Alvarez-Tapia, Jose Luis, PFC

Fallen
 
 Photo In Uniform   Service Details
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Last Rank
Private First Class
Last Service Branch
Infantry
Last Primary MOS
11C10-Indirect Fire Infantryman
Last MOS Group
Infantry (Enlisted)
Primary Unit
1967-1968, 11C10, 4th Battalion, 9th Infantry Regiment/C Company
Service Years
1967 - 1968

Private First Class



One Overseas Service Bar


 Last Photo   Personal Details 


Home State
Puerto Rico
Puerto Rico
Year of Birth
1948
 
This Military Service Page was created/owned by PFC John Albert Foscaldi to remember Alvarez-Tapia, Jose Luis, PFC.

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Casualty Info
Home Town
Rio Piedras, PR
Last Address
Rio Piedras, PR

Casualty Date
Mar 02, 1968
 
Cause
Hostile, Died
Reason
Gun, Small Arms Fire
Location
Gia Dinh (Vietnam)
Conflict
Vietnam War
Location of Interment
Puerto Rico National Cemetery - Bayamon, Puerto Rico
Wall/Plot Coordinates
42E 026/Section E Site 249

 Official Badges 

Infantry Shoulder Cord


 Unofficial Badges 




 Military Association Memberships
Vietnam Veterans MemorialThe National Gold Star Family Registry
  1968, Vietnam Veterans Memorial [Verified] - Assoc. Page
  2018, The National Gold Star Family Registry

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Vietnam War/Counteroffensive Phase II Campaign (1966-67)
Start Year
1966
End Year
1967

Description
This campaign was from 1 July 1966 to 31 May 1967. United States operations after 1 July 1966 were a continuation of the earlier counteroffensive campaign. Recognizing the interdependence of political, economic, sociological, and military factors, the Joint Chiefs of Staff declared that American military objectives should be to cause North Vietnam to cease its control and support of the insurgency in South Vietnam and Laos, to assist South Vietnam in defeating Viet Cong and North Vietnamese forces in South Vietnam, and to assist South Vietnam in pacification extending governmental control over its territory.

North Vietnam continued to build its own forces inside South Vietnam. At first this was done by continued infiltration by sea and along the Ho Chi Minh trail and then, in early 1966, through the Demilitarized Zone (DMZ). U.S. air elements received permission to conduct reconnaissance bombing raids, and tactical air strikes into North Vietnam just north of the DMZ, but ground forces were denied authority to conduct reconnaissance patrols in the northern portion of the DMZ and inside North Vietnam. Confined to South Vietnamese territory U.S. ground forces fought a war of attrition against the enemy, relying for a time on body counts as one standard indicator for measuring successful progress for winning the war.

During 1966 there were eighteen major operations, the most successful of these being Operation WHITE WING (MASHER). During this operation, the 1st Cavalry Division, Korean units, and ARVN forces cleared the northern half of Binh Dinh Province on the central coast. In the process they decimated a division, later designated the North Vietnamese 3d Division. The U.S. 3d Marine Division was moved into the area of the two northern provinces and in concert with South Vietnamese Army and other Marine Corps units, conducted Operation HASTINGS against enemy infiltrators across the DMZ.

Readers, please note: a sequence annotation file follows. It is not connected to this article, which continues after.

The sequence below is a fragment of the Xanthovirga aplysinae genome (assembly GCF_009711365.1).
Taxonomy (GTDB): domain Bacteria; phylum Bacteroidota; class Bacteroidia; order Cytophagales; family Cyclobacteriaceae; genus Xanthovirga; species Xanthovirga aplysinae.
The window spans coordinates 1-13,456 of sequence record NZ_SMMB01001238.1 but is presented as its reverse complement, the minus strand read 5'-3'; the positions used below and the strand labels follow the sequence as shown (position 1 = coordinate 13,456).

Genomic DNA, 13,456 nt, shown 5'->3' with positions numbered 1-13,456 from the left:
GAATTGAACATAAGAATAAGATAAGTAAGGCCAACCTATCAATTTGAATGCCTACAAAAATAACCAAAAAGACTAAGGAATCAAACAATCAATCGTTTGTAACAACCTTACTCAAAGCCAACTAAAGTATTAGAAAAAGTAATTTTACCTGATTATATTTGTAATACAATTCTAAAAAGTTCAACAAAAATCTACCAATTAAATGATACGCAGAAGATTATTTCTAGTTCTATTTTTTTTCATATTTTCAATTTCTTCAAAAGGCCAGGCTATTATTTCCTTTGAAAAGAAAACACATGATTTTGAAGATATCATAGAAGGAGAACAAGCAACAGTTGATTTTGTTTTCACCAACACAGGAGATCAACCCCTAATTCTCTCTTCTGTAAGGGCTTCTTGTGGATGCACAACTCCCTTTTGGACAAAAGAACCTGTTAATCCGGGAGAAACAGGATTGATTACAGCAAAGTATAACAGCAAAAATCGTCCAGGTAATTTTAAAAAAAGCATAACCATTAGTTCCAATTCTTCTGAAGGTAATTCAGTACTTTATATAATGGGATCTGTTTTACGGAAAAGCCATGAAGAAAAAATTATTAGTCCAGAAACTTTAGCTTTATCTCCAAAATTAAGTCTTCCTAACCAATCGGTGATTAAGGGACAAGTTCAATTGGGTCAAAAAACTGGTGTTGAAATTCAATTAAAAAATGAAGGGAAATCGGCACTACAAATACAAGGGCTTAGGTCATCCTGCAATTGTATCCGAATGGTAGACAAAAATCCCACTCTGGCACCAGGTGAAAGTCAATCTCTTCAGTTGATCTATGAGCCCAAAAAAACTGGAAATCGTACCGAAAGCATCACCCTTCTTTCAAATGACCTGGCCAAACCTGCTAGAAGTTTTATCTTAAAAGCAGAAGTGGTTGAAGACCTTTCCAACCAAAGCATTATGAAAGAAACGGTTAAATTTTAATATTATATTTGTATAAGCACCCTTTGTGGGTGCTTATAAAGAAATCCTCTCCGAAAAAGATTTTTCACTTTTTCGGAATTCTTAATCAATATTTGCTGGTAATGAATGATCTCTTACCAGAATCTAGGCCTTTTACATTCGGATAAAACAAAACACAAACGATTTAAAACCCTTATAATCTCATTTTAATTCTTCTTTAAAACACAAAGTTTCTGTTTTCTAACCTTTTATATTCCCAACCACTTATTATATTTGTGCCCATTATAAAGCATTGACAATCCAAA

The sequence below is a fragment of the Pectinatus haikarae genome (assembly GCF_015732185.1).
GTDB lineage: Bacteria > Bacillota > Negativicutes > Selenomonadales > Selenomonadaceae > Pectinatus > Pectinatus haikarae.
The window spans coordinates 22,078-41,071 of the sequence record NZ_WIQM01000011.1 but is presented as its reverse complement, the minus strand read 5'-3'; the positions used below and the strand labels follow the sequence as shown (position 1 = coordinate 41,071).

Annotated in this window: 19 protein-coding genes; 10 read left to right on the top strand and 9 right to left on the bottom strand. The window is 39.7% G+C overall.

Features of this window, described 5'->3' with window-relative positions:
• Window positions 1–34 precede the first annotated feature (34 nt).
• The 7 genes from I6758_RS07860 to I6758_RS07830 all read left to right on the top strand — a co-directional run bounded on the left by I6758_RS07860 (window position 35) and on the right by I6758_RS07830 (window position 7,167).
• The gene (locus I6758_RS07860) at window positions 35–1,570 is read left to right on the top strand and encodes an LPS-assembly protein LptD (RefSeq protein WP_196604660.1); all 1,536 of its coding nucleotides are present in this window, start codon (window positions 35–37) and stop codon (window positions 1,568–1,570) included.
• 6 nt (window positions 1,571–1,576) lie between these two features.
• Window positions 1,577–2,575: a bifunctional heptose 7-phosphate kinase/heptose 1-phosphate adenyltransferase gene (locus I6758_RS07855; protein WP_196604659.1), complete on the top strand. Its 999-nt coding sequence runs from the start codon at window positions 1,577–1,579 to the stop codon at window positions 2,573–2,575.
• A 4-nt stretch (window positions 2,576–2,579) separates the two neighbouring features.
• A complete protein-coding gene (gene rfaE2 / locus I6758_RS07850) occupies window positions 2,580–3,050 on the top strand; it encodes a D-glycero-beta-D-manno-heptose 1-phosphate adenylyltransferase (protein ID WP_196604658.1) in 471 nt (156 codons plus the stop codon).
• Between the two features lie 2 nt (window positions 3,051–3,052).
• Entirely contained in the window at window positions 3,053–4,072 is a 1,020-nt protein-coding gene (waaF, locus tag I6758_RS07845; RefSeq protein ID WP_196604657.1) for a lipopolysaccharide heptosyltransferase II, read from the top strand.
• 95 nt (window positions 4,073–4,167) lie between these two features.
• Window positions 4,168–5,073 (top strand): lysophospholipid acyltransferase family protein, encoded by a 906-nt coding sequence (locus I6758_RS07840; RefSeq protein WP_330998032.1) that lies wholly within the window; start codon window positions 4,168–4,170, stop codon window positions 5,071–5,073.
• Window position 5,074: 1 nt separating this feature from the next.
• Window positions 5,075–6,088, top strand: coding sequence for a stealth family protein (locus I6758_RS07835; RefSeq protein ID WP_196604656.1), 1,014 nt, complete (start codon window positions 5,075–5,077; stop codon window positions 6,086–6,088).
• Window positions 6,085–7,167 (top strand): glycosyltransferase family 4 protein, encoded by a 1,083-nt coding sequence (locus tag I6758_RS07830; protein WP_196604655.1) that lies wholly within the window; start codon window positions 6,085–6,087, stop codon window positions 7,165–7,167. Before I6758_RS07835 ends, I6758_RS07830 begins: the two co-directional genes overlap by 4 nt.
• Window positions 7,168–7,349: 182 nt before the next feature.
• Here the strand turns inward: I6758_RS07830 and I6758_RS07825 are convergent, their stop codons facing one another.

The largest sweep of 1966 took place northwest of Saigon in Operation ATTLEBORO, involving 22,000 American and South Vietnamese troops pitted against the VC 9th Division and a NVA regiment. The Allies defeated the enemy and, in what became a frequent occurrence, forced him back to his havens in Cambodia or Laos.

By 31 December 1966, U.S. military personnel in South Vietnam numbered 385,300. Enemy forces also increased substantially, so that for the same period, total enemy strength was in excess of 282,000 in addition to an estimated 80,000 political cadres. By 30 June 1967, total U.S. forces in SVN had risen to 448,800, but enemy strength had increased as well.

On 8 January U.S. and South Vietnamese troops launched separate drives against two major VC strongholds in South Vietnam-in the so-called "Iron Triangle" about 25 miles northwest of Saigon. For years this area had been under development as a VC logistics base and headquarters to control enemy activity in and around Saigon. The Allies captured huge caches of rice and other foodstuffs, destroyed a mammoth system of tunnels, and seized documents of considerable intelligence value.

In February, the same U.S. forces that had cleared the "Iron Triangle", were committed with other units in the largest allied operation of the war to date, JUNCTION CITY. Over 22 U.S. and four ARVN battalions engaged the enemy, killing 2,728. After clearing this area, the Allies constructed three airfields; erected a bridge and fortified two camps in which CIDG garrisons remained as the other allied forces withdrew.
 
   
My Participation in This Battle or Operation
From Year
1966
To Year
1967
 
Last Updated:
Sep 28, 2012
   
Personal Memories
   
Units Participated in Operation

1st Cavalry Division (Unit of Action)

I Corps/29th Civil Affairs Company

 
My Photos From This Battle or Operation
No Available Photos

  4815 Also There at This Battle:
  • Adams, John, LTC, (1966-2001)
  • Aderson, Waren, SGT, (1966-1968)
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